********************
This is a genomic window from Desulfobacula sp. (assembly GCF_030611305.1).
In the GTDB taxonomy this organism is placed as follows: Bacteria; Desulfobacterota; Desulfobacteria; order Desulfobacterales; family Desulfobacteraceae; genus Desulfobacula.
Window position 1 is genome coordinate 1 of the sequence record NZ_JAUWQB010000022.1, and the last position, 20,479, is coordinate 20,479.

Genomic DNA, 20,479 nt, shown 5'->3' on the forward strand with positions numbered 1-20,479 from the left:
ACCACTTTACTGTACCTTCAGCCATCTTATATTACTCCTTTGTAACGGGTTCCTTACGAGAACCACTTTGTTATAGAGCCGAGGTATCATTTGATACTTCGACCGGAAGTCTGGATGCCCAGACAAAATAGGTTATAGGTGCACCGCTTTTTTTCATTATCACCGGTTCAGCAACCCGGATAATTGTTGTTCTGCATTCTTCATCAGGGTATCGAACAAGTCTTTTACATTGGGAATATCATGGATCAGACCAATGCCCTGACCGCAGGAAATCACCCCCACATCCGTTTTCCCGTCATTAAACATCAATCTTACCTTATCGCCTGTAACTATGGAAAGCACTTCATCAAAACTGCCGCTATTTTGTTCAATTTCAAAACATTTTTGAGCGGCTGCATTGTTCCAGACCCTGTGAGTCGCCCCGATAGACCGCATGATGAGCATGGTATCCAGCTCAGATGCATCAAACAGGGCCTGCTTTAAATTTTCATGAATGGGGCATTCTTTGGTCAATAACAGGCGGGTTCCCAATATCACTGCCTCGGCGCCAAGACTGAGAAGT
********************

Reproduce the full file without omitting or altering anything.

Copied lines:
This is a genomic window from Desulfobacula sp. (assembly GCF_030611305.1).
In the GTDB taxonomy this organism is placed as follows: Bacteria; Desulfobacterota; Desulfobacteria; order Desulfobacterales; family Desulfobacteraceae; genus Desulfobacula.
Window position 1 is genome coordinate 1 of the sequence record NZ_JAUWQB010000022.1, and the last position, 20,479, is coordinate 20,479.

Genomic DNA, 20,479 nt, shown 5'->3' on the forward strand with positions numbered 1-20,479 from the left:
ACCACTTTACTGTACCTTCAGCCATCTTATATTACTCCTTTGTAACGGGTTCCTTACGAGAACCACTTTGTTATAGAGCCGAGGTATCATTTGATACTTCGACCGGAAGTCTGGATGCCCAGACAAAATAGGTTATAGGTGCACCGCTTTTTTTCATTATCACCGGTTCAGCAACCCGGATAATTGTTGTTCTGCATTCTTCATCAGGGTATCGAACAAGTCTTTTACATTGGGAATATCATGGATCAGACCAATGCCCTGACCGCAGGAAATCACCCCCACATCCGTTTTCCCGTCATTAAACATCAATCTTACCTTATCGCCTGTAACTATGGAAAGCACTTCATCAAAACTGCCGCTATTTTGTTCAATTTCAAAACATTTTTGAGCGGCTGCATTGTTCCAGACCCTGTGAGTCGCCCCGATAGACCGCATGATGAGCATGGTATCCAGCTCAGATGCATCAAACAGGGCCTGCTTTAAATTTTCATGAATGGGGCATTCTTTGGTCAATAACAGGCGGGTTCCCAATATCACTGCCTCGGCGCCAAGACTGAGAAGT